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  Photo by Paula Hendricks                                                                           Photo by Deanne Fitzmaurice


Walking the Labyrinths at Grace Cathedral

The Labyrinth is an archetype, a divine imprint, found in all religious traditions in various forms around the world. By walking a replica of the Chartres labyrinth, laid in the floor of Chartres Cathedral in France around 1220, we are rediscovering a long-forgotten mystical tradition that is insisting to be reborn.

The labyrinth has only one path so there are no tricks to it and no dead ends. The path winds throughout and becomes a mirror for where we are in our lives. It touches our sorrows and releases our joys. Walk it with an open mind and an open heart.

There are three stages of the walk:

  • Purgation (Releasing) ~ A releasing, a letting go of the details of your life. This is the act of shedding thoughts and distractions. A time to open the heart and quiet the mind.
  • Illumination (Receiving) ~ When you reach the center, stay there as long as you like. It is a place of meditation and prayer. Receive what is there for you to receive.
  • Union (Returning) ~ As you leave, following the same path out of the center as you came in, you enter the third stage, which is joining God, your Higher Power, or the healing forces at work in the world. Each time you walk the labyrinth you become more empowered to find and do the work you feel your soul reaching for.

Guidelines for the walk: Quiet your mind and become aware of your breath. Allow yourself to find the pace your body wants to go. The path is two ways. Those going in will meet those coming out. You may "pass" people or let others step around you. Do what feels natural.

If you can't come walk the labyrinth in person, we hope you enjoy exploring the articles, interviews, and multimedia features below.


About Labyrinths. The labyrinth is an ancient pattern found in many cultures around the world. Labyrinth designs were found on pottery, tablets and tiles date as far back as 4000 years. Many patterns are based on spirals from nature. In Native American culture it is called the Medicine Wheel and Man in the Maze. The Celts described it as the Never Ending Circle. It is also called the Kabala in mystical Judaism. One feature they all share is that they have one path which winds in a circuitous way to the center. Text.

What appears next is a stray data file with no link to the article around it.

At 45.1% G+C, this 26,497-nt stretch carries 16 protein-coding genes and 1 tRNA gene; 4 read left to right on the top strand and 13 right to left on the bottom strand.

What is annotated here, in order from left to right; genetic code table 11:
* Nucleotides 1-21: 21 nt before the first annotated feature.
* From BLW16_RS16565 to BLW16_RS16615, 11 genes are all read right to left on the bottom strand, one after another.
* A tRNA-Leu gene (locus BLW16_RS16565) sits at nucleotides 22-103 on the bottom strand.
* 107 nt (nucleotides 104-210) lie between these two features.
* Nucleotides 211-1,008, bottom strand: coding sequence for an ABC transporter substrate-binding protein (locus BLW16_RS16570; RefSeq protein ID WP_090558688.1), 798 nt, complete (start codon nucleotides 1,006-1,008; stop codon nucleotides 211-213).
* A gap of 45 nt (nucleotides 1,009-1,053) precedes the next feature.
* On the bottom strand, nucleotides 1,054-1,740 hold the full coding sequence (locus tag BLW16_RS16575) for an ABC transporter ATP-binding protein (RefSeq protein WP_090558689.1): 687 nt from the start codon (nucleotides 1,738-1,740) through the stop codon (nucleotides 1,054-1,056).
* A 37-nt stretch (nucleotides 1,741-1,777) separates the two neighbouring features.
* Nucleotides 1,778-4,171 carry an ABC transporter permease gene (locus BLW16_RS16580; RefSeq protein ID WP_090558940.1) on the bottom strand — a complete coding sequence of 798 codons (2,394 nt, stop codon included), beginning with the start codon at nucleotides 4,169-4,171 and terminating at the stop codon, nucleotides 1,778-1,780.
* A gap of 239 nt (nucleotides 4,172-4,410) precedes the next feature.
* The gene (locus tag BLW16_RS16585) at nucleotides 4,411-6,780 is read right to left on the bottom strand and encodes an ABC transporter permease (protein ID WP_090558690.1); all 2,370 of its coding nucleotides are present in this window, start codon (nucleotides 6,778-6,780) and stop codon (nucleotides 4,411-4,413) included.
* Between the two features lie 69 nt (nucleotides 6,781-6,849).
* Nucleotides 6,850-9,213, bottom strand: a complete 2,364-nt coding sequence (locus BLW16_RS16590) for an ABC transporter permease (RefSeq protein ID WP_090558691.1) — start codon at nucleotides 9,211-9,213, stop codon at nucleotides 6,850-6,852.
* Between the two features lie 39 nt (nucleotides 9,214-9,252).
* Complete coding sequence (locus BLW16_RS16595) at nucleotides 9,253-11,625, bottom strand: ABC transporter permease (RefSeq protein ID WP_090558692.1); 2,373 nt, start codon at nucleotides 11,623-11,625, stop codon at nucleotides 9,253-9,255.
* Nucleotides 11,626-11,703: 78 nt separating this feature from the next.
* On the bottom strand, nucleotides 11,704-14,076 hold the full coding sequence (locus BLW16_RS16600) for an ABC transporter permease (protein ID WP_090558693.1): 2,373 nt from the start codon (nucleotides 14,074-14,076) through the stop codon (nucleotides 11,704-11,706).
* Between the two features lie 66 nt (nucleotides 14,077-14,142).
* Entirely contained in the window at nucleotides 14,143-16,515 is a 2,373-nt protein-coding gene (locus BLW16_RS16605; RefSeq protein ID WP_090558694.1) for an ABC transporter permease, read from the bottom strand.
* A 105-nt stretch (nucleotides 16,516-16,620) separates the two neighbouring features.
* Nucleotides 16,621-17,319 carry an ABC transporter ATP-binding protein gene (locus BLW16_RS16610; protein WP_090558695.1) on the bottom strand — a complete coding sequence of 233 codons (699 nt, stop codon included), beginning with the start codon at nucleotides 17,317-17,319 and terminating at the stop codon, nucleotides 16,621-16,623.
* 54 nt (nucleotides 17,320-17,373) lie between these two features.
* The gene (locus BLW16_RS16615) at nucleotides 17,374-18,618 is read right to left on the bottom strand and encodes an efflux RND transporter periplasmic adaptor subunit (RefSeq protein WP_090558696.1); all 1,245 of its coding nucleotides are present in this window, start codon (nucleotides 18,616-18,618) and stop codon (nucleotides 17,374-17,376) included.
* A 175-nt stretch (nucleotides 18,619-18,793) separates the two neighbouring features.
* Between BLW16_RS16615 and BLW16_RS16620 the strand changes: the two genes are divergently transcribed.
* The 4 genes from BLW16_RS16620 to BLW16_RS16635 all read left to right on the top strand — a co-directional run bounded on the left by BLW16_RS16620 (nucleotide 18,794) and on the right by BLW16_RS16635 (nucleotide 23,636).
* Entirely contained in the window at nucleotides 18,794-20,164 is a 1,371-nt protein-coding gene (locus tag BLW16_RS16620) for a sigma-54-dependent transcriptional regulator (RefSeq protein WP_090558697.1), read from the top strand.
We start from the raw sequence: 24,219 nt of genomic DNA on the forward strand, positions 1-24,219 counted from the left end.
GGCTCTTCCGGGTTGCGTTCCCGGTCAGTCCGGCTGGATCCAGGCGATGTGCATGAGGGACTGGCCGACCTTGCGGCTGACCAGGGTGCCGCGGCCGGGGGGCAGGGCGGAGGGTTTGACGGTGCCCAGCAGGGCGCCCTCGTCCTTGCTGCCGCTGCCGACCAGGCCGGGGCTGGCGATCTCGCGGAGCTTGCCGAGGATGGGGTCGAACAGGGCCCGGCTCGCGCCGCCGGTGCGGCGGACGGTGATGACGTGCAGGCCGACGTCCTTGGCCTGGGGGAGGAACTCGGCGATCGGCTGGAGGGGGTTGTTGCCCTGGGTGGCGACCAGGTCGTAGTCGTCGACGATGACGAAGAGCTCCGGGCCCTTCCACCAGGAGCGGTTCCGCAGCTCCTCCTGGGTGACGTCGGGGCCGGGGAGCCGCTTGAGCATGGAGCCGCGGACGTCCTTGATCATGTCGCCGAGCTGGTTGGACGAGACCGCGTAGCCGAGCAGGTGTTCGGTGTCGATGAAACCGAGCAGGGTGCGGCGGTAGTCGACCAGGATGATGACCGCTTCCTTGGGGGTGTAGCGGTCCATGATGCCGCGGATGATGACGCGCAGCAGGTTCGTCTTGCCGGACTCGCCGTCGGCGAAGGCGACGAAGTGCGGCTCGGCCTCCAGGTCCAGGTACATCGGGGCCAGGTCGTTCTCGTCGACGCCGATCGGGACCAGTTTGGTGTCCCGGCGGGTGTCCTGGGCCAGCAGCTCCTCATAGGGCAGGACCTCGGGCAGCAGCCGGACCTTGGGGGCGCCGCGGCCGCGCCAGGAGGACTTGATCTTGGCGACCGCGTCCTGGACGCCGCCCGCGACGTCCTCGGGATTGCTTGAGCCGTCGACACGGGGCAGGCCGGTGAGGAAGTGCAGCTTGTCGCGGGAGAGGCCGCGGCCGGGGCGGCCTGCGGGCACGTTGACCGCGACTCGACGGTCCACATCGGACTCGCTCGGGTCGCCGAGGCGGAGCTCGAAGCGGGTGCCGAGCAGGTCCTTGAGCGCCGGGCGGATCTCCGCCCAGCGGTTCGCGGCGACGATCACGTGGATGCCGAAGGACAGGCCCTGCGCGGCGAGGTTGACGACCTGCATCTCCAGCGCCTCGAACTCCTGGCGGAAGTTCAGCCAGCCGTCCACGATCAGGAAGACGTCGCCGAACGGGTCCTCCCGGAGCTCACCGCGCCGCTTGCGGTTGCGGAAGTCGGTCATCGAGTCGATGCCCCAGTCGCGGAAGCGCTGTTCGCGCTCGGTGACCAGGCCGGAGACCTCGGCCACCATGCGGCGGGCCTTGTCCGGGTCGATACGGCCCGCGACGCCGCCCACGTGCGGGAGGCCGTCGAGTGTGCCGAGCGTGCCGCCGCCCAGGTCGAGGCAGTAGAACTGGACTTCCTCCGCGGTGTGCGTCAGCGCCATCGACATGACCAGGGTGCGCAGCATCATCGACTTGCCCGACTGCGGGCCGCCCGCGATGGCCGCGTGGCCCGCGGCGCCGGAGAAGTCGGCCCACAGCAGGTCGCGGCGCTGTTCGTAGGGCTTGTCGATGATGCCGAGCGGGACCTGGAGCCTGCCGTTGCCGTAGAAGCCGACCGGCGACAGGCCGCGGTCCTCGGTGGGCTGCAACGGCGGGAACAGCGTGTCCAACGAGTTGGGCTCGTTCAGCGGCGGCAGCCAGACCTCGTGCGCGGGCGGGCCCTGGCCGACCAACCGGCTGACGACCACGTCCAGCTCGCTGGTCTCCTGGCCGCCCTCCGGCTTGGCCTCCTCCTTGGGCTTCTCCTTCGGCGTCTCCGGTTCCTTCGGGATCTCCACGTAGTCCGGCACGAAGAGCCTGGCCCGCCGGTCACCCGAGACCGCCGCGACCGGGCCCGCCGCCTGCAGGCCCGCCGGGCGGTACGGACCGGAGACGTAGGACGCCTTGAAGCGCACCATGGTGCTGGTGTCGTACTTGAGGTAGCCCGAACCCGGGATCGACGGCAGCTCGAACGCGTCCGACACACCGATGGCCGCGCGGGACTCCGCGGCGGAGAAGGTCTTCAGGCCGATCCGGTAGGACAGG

Walking the Labyrinth. The Reverend Dr. Lauren Artress, Grace Cathedral's Canon for Special Ministry, explains the history and benefit of walking a twisted path toward wholeness. In this radio interview (originally aired on the University of California at Berkeley's KALX), Susan Cass explores the growing interest with the labyrinth as a form of meditation and a tool for spiritual renewal. Audio Interview.

Pathfinders. The labyrinth, a medieval French mediation tool, has become the center of an international spiritual movement. Multimedia Feature.

The Labyrinth: A Medieval Tool for the Postmodern Age. Dr. Lauren Artress, director of the worldwide Labyrinth Project, discusses the power of the labyrinth as a tool for meditation. Interview.

It's Not a Maze, It's a Labyrinth. The Rev. Dr. Lauren Artress, Executive Director of Veriditas, the World-Wide Labyrinth Project, explains the special history and purpose of both seven-circuit and eleven-circuit labyrinths. Excerpt.

Walking the Labyrinth: Reflections on Chartres. The Rev. Dr. Lauren Artress, director of Veriditas: The Worldwide Labyrinth Project, joins psychotherapist Dr. Frances Vaughn and The Very Rev. Alan Jones to discuss the labyrinth's meaning and history. Forum.

Online Interactive Labyrinth

Labyrinth Locator: Find a labyrinth near you
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